FAA Shutdown Resolution Disputed

By
08/03/2021 08:09 PM ET

FAA shutdown resolution disputed. President Barack Obama urged Congress on Wednesday to end the partial shutdown of the Federal Aviation Administration, which began nearly two weeks ago because of a partisan standoff over air service to rural communities and union organizing.

Obama noted that nearly 4,000 FAA workers have been furloughed, another 70,000 workers involved in airport construction projects are affected and the country stands to lose more than $1 billion in revenue from uncollected airline ticket taxes during the shutdown if Congress leaves the problem hanging until lawmakers return in September.

"So this is a lose-lose-lose situation," he said.

Even in trying to pressure Congress to act, the White House is considering what options Obama has to intervene in the dispute, spokesman Jay Carney said.

When asked directly what he could do to step in, Obama told reporters: "I have made calls to key leaders, and I am urging them to get this done."

A White House official later confirmed that Obama called House Speaker John Boehner, R-Ohio, about the FAA flap on Wednesday.

The Republican leader's public response was the whole problem can be resolved almost immediately if Senate Democrats will only accept a mere $16.5 million in air service subsidy cuts that the House last month attached to a bill to extend FAA's operating authority. "The only reason so many jobs are at stake is Senate Democratic leaders chose to play politics rather than pass the House bill," Boehner said in a statement.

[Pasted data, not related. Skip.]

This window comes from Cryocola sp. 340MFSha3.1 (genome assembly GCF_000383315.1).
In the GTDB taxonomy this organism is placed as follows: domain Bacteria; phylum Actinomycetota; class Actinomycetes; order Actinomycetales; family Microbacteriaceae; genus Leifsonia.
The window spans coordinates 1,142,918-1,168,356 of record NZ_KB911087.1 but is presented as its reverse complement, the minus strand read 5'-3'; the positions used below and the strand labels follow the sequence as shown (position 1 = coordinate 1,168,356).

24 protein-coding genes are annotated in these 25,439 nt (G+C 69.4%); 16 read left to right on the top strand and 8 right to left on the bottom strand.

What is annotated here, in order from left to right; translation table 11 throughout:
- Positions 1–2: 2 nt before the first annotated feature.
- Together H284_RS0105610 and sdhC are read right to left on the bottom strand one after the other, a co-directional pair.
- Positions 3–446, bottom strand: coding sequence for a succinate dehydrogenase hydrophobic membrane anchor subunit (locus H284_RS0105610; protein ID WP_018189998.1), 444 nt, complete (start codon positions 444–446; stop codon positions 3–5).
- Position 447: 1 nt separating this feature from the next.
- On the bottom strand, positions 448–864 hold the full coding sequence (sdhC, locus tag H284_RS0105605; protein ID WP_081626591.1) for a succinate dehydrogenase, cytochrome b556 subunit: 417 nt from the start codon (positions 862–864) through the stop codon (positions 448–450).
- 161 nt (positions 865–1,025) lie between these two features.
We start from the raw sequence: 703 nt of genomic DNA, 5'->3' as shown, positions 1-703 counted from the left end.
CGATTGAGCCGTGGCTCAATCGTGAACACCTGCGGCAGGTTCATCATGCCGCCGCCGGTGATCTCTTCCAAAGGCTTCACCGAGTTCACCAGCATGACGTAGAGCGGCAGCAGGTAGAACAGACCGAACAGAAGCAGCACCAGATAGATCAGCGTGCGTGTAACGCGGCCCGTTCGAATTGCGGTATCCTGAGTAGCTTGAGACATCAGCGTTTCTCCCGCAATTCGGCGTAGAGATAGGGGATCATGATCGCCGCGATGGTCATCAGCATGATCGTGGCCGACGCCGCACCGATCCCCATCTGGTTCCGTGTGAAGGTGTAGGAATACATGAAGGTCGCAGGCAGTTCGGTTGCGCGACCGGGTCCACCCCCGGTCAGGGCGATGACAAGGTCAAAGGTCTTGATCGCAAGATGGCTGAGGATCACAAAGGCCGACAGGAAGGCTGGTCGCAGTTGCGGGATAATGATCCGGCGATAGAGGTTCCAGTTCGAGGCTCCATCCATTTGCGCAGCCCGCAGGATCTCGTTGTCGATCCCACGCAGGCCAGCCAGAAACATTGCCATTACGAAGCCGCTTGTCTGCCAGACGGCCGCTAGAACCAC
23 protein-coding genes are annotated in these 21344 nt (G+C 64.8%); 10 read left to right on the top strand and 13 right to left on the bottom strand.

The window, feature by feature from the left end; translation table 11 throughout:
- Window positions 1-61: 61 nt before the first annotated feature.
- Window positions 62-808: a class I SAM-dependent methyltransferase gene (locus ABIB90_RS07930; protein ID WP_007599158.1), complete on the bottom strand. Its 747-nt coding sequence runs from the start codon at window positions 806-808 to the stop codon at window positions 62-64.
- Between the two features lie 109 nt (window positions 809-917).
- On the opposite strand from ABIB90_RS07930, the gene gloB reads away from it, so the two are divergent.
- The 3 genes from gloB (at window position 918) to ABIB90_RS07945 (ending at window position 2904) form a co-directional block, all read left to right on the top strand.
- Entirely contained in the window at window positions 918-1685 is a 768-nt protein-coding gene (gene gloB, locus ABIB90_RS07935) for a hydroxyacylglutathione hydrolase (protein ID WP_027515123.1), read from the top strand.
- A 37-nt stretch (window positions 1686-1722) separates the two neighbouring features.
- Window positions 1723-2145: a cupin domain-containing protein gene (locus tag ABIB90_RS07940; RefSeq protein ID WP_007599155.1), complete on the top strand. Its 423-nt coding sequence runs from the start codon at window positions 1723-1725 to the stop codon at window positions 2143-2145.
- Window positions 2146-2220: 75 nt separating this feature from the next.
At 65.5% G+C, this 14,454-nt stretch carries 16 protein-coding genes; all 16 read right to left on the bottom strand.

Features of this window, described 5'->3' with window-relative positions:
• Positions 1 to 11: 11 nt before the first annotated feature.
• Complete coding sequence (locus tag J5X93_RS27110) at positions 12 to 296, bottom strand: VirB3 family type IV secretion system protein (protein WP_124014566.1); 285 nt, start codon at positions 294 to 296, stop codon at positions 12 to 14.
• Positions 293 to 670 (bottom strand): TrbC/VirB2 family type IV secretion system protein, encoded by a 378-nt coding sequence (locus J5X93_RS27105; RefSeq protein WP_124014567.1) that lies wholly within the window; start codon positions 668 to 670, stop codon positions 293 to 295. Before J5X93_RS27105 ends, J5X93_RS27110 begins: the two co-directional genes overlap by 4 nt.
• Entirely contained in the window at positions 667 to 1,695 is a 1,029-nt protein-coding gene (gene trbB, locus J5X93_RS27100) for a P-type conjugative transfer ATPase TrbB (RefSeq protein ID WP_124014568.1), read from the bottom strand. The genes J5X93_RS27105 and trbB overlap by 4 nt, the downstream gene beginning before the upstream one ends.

But Democratic leaders, speaking at a Capitol Hill news conference, said the cuts are a sham. The real issue, they said, is that Republicans are provoking crisis after crisis to get Democrats to accept policy changes that the GOP wouldn't be able to achieve through normal legislative negotiations.

That strategy was successful during the debt limit negotiations, but Democrats said they are drawing a line on the FAA shutdown.

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